For the holidays we like to give the kids experiences. Today we used my daughter’s gift, a three hour food tour. It was freezing so I didn’t take too many pictures. Here are a few things we learned along the way.
The building on the right was the first bank in the area, everyone called it The Bank. One of the main reasons for the bank was to house the valuables of the clay mine workers. Most came from Italy and they needed a place to keep valuable items they brought from home. Many lived in rooming houses which left no private or secure areas.
The bank is now a coffee shop but they kept many of the 100 year old items. The terrazzo floor pretty much looks the same as it did when they installed it, I kinda think I want that in my next hour.
One of the best parts was the bank vault, still intact with all the small safe deposit boxes locked tight. I’m pretty sure they are all empty, now it houses a few chairs for the quiet coffee drinker.
The building on the right has a super interesting story. When they first opened they needed something to stand out and bring in customers as the story was like many in the area. What he did was start to give away a bottle of bleach with every grocery purchase. In those days men mostly wore white button up shirts and the napkins people in the area used were white. Both of these require bleach.
The man bought industrial bleach and diluted it in his bathtub. Cheap for him and it built his business. Facinating!
Shotgun houses. Our guide told us some of these were built with timbers from the St. Louis 1904 Fair. Once the event was over someone was knocking down all the structures and burning the wood. A bunch of the clay miners saved the wood and used it to build these homes. Many didn’t have hallways and closets to reduce the tax. Interesting how what we tax changes over the years, always pivoting to tax us as much as they can.
If you zoom in to the house you can see some odd colors on the second story. It is chalk, plaster and concrete. The neighborhood used to be filled with these colors but now just two remain. It is said the owners did years ago as most houses were just plain brick, it was a way to make everything stand out.
This is so against code now but years ago people would buy a lot and build two homes on it. Rent own to help pay off the other. The second home was usually much smaller and pushed way to the back of the lot.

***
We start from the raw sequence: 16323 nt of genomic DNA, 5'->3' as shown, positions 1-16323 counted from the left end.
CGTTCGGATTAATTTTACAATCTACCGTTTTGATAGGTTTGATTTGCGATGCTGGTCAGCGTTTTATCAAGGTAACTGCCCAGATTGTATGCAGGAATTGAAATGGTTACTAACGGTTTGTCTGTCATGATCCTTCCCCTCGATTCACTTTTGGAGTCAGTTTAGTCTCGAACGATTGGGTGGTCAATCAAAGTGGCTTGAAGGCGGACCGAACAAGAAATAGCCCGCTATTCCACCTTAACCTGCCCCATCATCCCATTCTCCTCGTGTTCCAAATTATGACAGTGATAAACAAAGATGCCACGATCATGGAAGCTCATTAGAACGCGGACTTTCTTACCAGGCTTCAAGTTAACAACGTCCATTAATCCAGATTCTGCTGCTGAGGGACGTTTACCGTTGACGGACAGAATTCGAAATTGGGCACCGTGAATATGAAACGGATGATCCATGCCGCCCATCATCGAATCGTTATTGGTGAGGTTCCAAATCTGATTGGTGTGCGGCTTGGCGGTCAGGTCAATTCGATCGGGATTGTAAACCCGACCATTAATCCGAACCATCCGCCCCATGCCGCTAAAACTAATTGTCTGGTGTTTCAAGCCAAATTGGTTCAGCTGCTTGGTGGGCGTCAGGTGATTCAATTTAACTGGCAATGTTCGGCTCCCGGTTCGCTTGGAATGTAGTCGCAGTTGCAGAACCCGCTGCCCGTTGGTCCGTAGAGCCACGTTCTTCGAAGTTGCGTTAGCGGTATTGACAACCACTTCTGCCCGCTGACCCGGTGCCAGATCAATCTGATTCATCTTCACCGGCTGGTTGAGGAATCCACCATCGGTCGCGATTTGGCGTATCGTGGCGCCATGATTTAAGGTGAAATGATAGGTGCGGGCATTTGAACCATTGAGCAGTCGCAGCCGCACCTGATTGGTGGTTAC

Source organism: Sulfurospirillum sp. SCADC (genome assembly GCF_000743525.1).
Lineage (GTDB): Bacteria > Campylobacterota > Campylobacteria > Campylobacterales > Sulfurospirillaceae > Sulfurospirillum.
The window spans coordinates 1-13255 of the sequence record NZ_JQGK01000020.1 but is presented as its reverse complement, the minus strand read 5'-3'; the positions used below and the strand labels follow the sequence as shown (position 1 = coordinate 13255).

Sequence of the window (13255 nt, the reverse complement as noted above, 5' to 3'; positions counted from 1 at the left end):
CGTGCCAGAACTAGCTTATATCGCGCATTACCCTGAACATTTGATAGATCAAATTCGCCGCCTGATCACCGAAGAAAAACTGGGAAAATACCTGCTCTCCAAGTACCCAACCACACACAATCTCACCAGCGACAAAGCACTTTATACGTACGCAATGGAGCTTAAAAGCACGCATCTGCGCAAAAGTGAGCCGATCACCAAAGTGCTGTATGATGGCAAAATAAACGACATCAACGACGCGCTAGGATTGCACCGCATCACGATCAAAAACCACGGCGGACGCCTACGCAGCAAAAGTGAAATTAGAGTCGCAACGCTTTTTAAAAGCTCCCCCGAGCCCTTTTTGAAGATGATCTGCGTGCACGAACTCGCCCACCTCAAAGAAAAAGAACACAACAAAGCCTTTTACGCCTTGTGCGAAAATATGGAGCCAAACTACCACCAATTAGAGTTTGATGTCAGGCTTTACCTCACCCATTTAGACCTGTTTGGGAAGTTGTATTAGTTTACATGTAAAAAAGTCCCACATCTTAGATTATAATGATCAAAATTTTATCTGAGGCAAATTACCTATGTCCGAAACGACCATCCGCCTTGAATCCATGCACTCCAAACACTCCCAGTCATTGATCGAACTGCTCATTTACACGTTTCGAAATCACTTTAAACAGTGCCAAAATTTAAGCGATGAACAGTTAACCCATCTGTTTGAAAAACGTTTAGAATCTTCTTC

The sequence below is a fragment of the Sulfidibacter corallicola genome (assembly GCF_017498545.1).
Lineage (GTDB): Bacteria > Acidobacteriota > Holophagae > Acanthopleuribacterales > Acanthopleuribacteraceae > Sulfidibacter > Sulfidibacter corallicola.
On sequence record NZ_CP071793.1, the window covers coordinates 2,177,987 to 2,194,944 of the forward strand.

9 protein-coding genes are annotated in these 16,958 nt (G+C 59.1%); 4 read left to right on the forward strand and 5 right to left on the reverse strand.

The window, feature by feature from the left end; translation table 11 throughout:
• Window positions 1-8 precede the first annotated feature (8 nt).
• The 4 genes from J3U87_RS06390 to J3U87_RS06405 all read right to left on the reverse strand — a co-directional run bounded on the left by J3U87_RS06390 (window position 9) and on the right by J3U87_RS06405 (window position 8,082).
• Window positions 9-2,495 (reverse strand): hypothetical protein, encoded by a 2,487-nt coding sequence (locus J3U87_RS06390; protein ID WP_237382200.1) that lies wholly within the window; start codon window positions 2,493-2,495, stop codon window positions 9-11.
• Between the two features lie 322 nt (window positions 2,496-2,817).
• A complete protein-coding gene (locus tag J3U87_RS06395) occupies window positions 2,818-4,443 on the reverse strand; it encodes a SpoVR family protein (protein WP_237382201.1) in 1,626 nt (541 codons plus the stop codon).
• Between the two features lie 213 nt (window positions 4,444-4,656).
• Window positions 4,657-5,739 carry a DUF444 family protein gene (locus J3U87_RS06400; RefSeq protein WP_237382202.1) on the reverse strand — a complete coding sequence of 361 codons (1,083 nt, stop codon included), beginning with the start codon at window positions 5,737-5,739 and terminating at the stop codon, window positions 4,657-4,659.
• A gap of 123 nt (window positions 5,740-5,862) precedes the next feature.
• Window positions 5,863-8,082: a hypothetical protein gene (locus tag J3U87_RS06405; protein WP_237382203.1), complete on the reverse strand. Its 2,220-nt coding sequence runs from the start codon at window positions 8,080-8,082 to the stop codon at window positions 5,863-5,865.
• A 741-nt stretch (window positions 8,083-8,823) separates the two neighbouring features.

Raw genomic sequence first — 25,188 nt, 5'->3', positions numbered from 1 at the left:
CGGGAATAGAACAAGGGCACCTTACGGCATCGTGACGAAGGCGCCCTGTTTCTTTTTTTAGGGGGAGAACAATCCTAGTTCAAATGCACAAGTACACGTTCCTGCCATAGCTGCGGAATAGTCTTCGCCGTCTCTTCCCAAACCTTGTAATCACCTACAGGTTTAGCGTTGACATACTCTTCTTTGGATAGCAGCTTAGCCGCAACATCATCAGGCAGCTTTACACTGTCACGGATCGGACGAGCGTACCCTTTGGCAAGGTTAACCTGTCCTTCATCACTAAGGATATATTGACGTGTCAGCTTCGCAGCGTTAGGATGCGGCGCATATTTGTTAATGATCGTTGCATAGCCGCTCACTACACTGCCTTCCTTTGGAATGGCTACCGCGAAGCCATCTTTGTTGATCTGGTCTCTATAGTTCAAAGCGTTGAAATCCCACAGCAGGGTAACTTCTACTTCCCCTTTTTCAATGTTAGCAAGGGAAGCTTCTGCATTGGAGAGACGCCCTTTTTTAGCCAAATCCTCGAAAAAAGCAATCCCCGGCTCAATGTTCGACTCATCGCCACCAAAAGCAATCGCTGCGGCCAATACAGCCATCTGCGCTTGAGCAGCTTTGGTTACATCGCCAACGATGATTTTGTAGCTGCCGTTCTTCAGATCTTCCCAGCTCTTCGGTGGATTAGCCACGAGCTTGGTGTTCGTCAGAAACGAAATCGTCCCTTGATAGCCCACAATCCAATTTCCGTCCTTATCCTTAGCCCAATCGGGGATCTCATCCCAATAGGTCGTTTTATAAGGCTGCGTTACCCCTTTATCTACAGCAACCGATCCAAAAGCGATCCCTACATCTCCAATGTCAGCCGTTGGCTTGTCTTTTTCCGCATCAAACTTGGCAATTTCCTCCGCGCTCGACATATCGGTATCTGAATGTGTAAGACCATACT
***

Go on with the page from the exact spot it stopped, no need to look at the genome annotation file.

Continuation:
The building on the left has some very interesting brick you can see around the neighborhood. I saw brown, green and white examples. I’m not sure what it was called but it had a very shiny glaze on it. Fragile which has resulted in most of it is now gone.
A better shot of the green.
We ended back at the old bank. The white package is ten pounds of pasta. Pretty excited to try it out.
While it was freezing we had a great time. One thing stands out to me while this was a food tour I mostly took pictures of the buildings! Not sure why but that was facinating to me.
One other thing stood out, the number of people out has dramatically dropped this week. I worry some of these places we went today might not survive until the down turn in business.
Our plan is to buy a few gift cards to the small places we like to go. While it might not make a huge difference it is better than doing nothing.
4 thoughts on “A Three Hour Tour”
What a fun gift! We like to give our girls experiences too. Thanks for sharing the terrific pics and the stories that go with them. It sounds like a great adventure. PS Great idea about the gift cards!
I am a foodie, so I was really excited to read about and see pictures of some food. I love how you turned a food tour into a tour of the buildings that you discovered. It was fascinating.
This is lovely. It is so interesting to learn the history of old towns. Isn’t it about time that the uniqueness of such places is becoming valued and cherished more instead of bulldozed and replaced. My hope is that during this viral episode, people will stay closer to home, forego the crowds and shop locally for a change. Thank you for that impetus in your delightful post.
I love the idea of gifting experiences (filing away for when the kids grow out of their Pokémon/doll era). Also love the gift card idea. Some businesses are adapting—Novel Neighbor is doing curbside pickup!—but I worry about the others.